The third reason is the introduction of that third round. In the wild-card era, it's amazing how little baseball a team can play if it makes quick work of its first two postseason victims. The 2007 Rockies, for instance, played only seven games in 22 days between their last game of the regular season and their first game in the World Series. The 2006 Tigers played just eight games in 20 days. The 2008 Phillies will have played only nine games in 23 days. That pace is about as un-baseball-like as it gets.
And the final reason is the most recent change in postseason scheduling, introduced last year. Fox wanted the World Series to start midweek, not on a weekend. So in order to, essentially, keep the producers of "Prison Break" happy, baseball added enough off days to stretch the postseason to 4½ weeks instead of the four it used to take. That means teams like the '07 Rockies, who swept the LCS, wound up with eight consecutive off days, instead of the former maximum of six days under the previous schedule.
So is there any doubt all this down time has taken its toll on the World Series? Not in our mind. But not surprisingly, the powers that be beg to differ. When we ran this data past Bud Selig himself last fall, let's just say the commissioner didn't sound particularly dazzled by our diligent research.
The commish said he saw "no inherent advantage" for either league built into the current system. And he said the players and ex-players he has asked about the time-off factor in the World Series "looked at me like I was crazy."
But if they're really giving him that look, maybe they had other reasons, because that definitely isn't the look we got from players we asked.
"Of course, it makes a difference," said Todd Jones, the closer for those 2006 Tigers. "You can't hit a baseball after you've been sitting for eight days without seeing 98 mph. And no way should a pitcher have to be coming into Game 1 of a World Series just to get some work in. But that's what I did."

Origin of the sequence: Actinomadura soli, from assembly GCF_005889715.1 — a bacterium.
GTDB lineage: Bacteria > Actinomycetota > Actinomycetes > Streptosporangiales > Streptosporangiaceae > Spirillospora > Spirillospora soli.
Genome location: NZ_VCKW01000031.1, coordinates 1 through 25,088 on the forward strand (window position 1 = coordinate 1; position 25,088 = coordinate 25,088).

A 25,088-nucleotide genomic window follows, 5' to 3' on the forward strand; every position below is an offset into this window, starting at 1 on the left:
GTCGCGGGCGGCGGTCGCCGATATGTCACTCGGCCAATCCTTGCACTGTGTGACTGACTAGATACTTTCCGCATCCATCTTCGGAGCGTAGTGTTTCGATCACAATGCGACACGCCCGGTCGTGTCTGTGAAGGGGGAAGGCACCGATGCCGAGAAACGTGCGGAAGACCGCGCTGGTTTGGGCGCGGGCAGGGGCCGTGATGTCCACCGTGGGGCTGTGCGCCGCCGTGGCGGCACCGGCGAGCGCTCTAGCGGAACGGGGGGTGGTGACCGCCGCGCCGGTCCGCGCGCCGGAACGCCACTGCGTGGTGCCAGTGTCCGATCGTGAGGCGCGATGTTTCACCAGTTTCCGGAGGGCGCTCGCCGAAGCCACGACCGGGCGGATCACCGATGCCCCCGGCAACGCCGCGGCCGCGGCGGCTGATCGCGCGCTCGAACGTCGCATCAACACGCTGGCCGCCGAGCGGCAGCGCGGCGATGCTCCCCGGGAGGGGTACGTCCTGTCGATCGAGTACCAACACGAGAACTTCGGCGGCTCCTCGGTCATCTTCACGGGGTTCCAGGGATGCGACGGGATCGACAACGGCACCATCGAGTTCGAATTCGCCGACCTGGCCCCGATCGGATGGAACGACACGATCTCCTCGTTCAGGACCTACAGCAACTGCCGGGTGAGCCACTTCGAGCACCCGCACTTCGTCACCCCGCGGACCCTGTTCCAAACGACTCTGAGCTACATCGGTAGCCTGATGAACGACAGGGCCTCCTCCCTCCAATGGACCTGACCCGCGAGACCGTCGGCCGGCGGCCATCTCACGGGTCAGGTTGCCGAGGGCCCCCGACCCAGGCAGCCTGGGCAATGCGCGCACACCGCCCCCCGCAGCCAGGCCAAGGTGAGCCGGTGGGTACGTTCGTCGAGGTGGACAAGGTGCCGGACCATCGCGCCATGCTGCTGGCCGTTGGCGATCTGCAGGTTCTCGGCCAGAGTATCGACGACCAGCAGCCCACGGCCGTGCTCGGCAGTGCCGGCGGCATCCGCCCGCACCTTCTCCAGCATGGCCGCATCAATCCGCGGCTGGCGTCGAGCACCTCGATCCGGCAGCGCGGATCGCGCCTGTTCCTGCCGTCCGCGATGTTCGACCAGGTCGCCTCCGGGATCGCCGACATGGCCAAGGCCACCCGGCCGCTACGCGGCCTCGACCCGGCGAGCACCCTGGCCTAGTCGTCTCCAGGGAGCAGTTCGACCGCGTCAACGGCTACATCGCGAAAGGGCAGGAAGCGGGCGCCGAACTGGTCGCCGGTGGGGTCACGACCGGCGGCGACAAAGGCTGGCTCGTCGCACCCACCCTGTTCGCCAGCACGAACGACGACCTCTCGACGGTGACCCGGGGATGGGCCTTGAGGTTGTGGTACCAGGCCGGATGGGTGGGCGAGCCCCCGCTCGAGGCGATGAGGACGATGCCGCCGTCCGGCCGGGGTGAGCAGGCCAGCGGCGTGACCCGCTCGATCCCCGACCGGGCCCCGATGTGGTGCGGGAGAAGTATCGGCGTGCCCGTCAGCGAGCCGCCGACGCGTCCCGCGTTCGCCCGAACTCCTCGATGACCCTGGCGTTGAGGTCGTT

This stuff has happened just enough in recent years that we're hearing the players have expressed concern to the union that the October schedule has gotten too stretched out. And although the union already had agreed to this format for the 2007 and 2008 postseasons, Michael Weiner, general counsel for the Players Association, told us the union still "has to continue discussions for next season."
Weiner wouldn't comment on any specific concerns. But players we've spoken with don't seem to understand artificial off days, like the day off (with no travel) between Games 4 and 5 of each LCS.
Because of that off day, plus the new travel day introduced between Games 4 and 5 in the first round, no team ever has to play more than two days in a row at any point in the LDS and LCS. Which means one of the biggest factors in any team's success from April to September -- pitching depth -- becomes virtually a non-factor in October.
And while that may not contribute to all these noncompetitive World Series we've seen, it does seem to lessen the chance that the best teams will wind up getting to the World Series, let alone win it. So that's a topic almost certain to be explored.
But the fact is, even if MLB agrees, we're only talking about lopping off a day here and a day there. The good news is that at least guarantees the World Series will always end before Thanksgiving. But the bad news is there are no guarantees we'll ever see another stretch like the 12 Octobers from 1971 to 1982, when all but two World Series went at least six games, and six of 12 made it all the way to a Game 7.
"Do I worry about the competitive nature of the World Series? Of course I do," Selig said. "But I think there are a myriad of factors. And many of those factors we can't do anything about."
Yeah, there's not much chance of the commish taking a new look at that wild card he's so fond of and deciding, "Aw, never mind." So if we're looking for help from him to restore the luster of the World Series, we're looking in the wrong place.
Our only prayer, it appears, is the players themselves. And fortunately, history tells us there IS hope. Not surprisingly, you spell that hope: P-I-T-C-H-I-N-G.
Three years ago, the White Sox had five days off before the World Series -- and a great Game 1 pitching performance by Jose Contreras helped them forget about all of it. In 1995, the Braves had six days off before the World Series -- and a Greg Maddux two-hitter got them rolling toward their only title in the '90s.
So this October, it may well be up to the Phillies' Game 1 starter, burgeoning ace Cole Hamels. If he packed a can of Rust-Oleum for the trip to Tampa Bay this week, it may buy the Phillies enough time to blow off their cobwebs. And if that happens, it might actually be possible that a week from now, we won't have to ask the question anymore.
Whatever happened to the World Series?
Jayson Stark is a senior writer for ESPN.com. His book, "The Stark Truth: The Most Overrated and Underrated Players in Baseball History," was published by Triumph Books and is available in bookstores. Click here to order a copy.